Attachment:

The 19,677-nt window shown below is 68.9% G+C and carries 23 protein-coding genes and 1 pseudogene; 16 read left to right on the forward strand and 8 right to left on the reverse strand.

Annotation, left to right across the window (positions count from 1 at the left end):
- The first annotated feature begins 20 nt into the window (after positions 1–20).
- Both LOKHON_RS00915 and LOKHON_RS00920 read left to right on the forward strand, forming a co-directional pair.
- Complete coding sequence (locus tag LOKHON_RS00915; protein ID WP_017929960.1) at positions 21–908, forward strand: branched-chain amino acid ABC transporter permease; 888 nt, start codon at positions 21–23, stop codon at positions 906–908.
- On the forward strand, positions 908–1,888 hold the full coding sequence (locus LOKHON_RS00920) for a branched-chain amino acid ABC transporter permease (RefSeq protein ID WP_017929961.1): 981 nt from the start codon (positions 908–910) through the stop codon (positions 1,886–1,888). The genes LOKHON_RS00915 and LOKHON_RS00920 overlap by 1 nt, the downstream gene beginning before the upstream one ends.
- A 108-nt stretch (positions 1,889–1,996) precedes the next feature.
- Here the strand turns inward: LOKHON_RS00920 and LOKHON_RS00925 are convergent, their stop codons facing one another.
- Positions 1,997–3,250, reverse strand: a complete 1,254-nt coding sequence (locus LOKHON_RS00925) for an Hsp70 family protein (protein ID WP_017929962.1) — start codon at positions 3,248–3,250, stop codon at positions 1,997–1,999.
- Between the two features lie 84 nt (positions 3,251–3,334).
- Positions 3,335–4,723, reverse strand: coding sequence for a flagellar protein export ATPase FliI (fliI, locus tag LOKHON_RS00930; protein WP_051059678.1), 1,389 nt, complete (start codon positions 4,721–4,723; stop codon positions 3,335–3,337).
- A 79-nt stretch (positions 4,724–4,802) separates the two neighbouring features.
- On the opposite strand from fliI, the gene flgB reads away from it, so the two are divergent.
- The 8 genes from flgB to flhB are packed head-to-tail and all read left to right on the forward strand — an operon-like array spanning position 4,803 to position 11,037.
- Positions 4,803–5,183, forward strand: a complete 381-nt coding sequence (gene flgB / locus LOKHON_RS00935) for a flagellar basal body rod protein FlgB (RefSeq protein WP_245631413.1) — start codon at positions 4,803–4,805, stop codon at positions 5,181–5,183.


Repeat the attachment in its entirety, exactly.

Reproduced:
The 19,677-nt window shown below is 68.9% G+C and carries 23 protein-coding genes and 1 pseudogene; 16 read left to right on the forward strand and 8 right to left on the reverse strand.

Annotation, left to right across the window (positions count from 1 at the left end):
- The first annotated feature begins 20 nt into the window (after positions 1–20).
- Both LOKHON_RS00915 and LOKHON_RS00920 read left to right on the forward strand, forming a co-directional pair.
- Complete coding sequence (locus tag LOKHON_RS00915; protein ID WP_017929960.1) at positions 21–908, forward strand: branched-chain amino acid ABC transporter permease; 888 nt, start codon at positions 21–23, stop codon at positions 906–908.
- On the forward strand, positions 908–1,888 hold the full coding sequence (locus LOKHON_RS00920) for a branched-chain amino acid ABC transporter permease (RefSeq protein ID WP_017929961.1): 981 nt from the start codon (positions 908–910) through the stop codon (positions 1,886–1,888). The genes LOKHON_RS00915 and LOKHON_RS00920 overlap by 1 nt, the downstream gene beginning before the upstream one ends.
- A 108-nt stretch (positions 1,889–1,996) precedes the next feature.
- Here the strand turns inward: LOKHON_RS00920 and LOKHON_RS00925 are convergent, their stop codons facing one another.
- Positions 1,997–3,250, reverse strand: a complete 1,254-nt coding sequence (locus LOKHON_RS00925) for an Hsp70 family protein (protein ID WP_017929962.1) — start codon at positions 3,248–3,250, stop codon at positions 1,997–1,999.
- Between the two features lie 84 nt (positions 3,251–3,334).
- Positions 3,335–4,723, reverse strand: coding sequence for a flagellar protein export ATPase FliI (fliI, locus tag LOKHON_RS00930; protein WP_051059678.1), 1,389 nt, complete (start codon positions 4,721–4,723; stop codon positions 3,335–3,337).
- A 79-nt stretch (positions 4,724–4,802) separates the two neighbouring features.
- On the opposite strand from fliI, the gene flgB reads away from it, so the two are divergent.
- The 8 genes from flgB to flhB are packed head-to-tail and all read left to right on the forward strand — an operon-like array spanning position 4,803 to position 11,037.
- Positions 4,803–5,183, forward strand: a complete 381-nt coding sequence (gene flgB / locus LOKHON_RS00935) for a flagellar basal body rod protein FlgB (RefSeq protein WP_245631413.1) — start codon at positions 4,803–4,805, stop codon at positions 5,181–5,183.